Scott Ferguson: It is, and that’s OK. That’s all it really takes. We lend in many states and what we typically will get, I will just tell you from personal experience, we have a website and people can submit deals on there and there is an option on that bottom of the form to attach additional information. So you could attach whatever you want. It’s a resume, a deal summary, pictures, you can attach in there whatever you want. But I would say 80% of the people that apply for a loan attach nothing, so when we get it we see a name, a property address, what they think the value is and how much they’re looking to borrow. The ones that have information attached go to the top of the pile. Those are the ones the people that work for me analyze first because it’s the easiest to get started with. It’s much easier to start with something where you have a much bigger picture than trying to take a little tiny picture of the entire deal and get started and do any sort of reasonable initial analysis.

Mike Hambright: Yeah, back to that partnership level, how could, presumably a partner you’re trying to work with be impressed upon you sloppiness if you’re not willing to go overboard to spoon feed them with “here’s everything you could possibly need and then some.”

Scott Ferguson: Right. That first impression is important. I have had submissions from one extreme to the other. I have had emails come to me with an address that say “will you fund this?” I don’t know, I have never met this person, but I get an email with an address that says “will you fund this?” Those just get deleted. On the other extreme I have a full submission that has got a professional looking presentation; pictures, with market statistics, what are the days on market for this area, 3 comps. It’s almost like a CMA has been provided. A full scope of work, what we’re going to do to this house and why that’s going to create the value in the house. That’s a much easier place to start for a lender than just the address of a property, “will you fund this?”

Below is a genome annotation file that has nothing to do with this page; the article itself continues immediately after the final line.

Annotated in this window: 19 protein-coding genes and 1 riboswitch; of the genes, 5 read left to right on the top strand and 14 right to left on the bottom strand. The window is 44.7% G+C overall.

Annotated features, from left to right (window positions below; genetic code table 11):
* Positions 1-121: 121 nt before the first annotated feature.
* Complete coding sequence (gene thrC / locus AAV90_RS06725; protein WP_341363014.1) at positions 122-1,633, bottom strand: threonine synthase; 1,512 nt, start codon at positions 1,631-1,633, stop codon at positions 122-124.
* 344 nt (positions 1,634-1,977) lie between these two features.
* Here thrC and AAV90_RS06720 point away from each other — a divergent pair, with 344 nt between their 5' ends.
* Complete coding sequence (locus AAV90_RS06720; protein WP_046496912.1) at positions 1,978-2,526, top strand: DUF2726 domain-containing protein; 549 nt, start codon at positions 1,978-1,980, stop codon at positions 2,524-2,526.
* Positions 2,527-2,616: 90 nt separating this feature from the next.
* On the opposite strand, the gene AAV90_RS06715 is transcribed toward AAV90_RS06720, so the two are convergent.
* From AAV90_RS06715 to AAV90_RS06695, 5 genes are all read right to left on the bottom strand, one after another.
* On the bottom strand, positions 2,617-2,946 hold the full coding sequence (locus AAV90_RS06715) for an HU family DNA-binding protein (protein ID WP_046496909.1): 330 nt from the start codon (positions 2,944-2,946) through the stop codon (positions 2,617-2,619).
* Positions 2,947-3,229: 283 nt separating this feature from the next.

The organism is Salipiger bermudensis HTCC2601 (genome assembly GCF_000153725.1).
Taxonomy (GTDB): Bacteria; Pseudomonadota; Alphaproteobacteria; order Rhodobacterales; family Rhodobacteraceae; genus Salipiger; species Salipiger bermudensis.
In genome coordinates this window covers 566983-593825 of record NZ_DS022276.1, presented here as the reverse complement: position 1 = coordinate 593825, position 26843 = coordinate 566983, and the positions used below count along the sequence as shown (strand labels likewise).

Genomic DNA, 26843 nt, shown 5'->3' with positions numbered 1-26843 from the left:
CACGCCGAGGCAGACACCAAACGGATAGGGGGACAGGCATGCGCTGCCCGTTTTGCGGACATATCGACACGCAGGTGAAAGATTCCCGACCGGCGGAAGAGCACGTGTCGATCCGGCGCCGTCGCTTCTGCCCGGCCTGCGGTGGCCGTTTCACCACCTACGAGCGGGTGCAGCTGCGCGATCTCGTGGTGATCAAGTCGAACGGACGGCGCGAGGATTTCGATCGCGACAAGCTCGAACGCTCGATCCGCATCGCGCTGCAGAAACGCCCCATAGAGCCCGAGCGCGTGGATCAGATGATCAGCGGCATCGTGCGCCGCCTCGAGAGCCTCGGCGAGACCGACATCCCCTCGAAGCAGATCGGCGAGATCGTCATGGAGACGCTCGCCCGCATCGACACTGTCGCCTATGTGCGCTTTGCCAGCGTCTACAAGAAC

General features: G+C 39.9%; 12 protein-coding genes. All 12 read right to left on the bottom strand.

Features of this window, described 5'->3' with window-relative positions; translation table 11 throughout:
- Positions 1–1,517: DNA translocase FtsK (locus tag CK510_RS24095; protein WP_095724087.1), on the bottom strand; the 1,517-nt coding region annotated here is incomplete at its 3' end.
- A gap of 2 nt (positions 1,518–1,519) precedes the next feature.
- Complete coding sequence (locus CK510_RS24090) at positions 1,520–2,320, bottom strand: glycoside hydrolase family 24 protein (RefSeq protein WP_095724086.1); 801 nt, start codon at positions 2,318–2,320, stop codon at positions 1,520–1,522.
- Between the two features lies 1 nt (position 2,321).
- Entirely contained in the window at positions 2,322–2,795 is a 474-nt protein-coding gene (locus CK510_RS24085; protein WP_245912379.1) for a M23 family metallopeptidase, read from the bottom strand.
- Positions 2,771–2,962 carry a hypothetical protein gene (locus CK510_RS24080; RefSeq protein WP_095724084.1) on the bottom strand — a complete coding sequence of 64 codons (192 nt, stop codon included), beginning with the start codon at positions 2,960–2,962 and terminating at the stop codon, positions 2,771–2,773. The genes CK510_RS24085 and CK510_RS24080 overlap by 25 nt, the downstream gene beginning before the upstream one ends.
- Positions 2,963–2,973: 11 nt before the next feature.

Mike Hambright: Of course. What advice do you give for real estate investors, and this is going to be aimed towards newer folks that are looking for money, that they should look for in a lender? I think a lot of new folks assume “anybody with money, I’ll take it,” but you don’t want to find your spouse that way. You’re going to have to live together. Maybe not forever, but at least for some period of time with your lending partner. What are some of the things you think the prospective borrower should look for in a lender?

Scott Ferguson: I think all good real estate investors build teams. There can be contractors on the team, attorneys, realtors, title companies. And a lender should be part of your team. A lender is an integral part of building a business. If you’re a real estate investor who just wants to do 1 or 2 deals a year, you want to use your own money, that’s fine. That’s perfectly fine, but if you’re really trying to grow a real estate investing business, you’re going to have to borrow money. Bottom line, if you’re going to grow, you need access to capital. Having access to capital from somebody that can provide that capital reliably, consistently, and at terms and rates that work for your deals. A lender should also provide insights. I talk a lot of my borrowers out of their deals because I don’t think they work. I have a lot of experience in deal structure, I have a lot of experience buying and selling real estate, so I talked my borrowers out of doing deals a lot of times when they think it’s a great deal, we do analysis, we look at things a little differently. You can’t measure that value of not doing a deal that you lose money on. It’s hard to measure that value, but a good lender will help you steer clear of bad deals.

Mike Hambright: Yeah, that says a lot. I haven’t personally had this experience but I know of other people that are lenders that love to take a house back. It’s part of their objective to take a certain number of houses back because they’ve got your money and probably can make some more money on top of it. And I think if you’re looking to build a business you want to build a recurring stream of revenue and business from keeping investors safe and in the game, and if you make some money on one person one time and they’re knocked out of the game, then that’s not a great sustainable business model either.

Scott Ferguson: It’s not. I have never taken a house back. I just don’t get myself into those kind of situations where deals can have a chance of going bad like that. I’m not saying it will never happen. Things happen. But so far I have not taken a house back. That’s, in my opinion, being a better partner to my investor’s team than actually being a lender that is just looking out for themselves.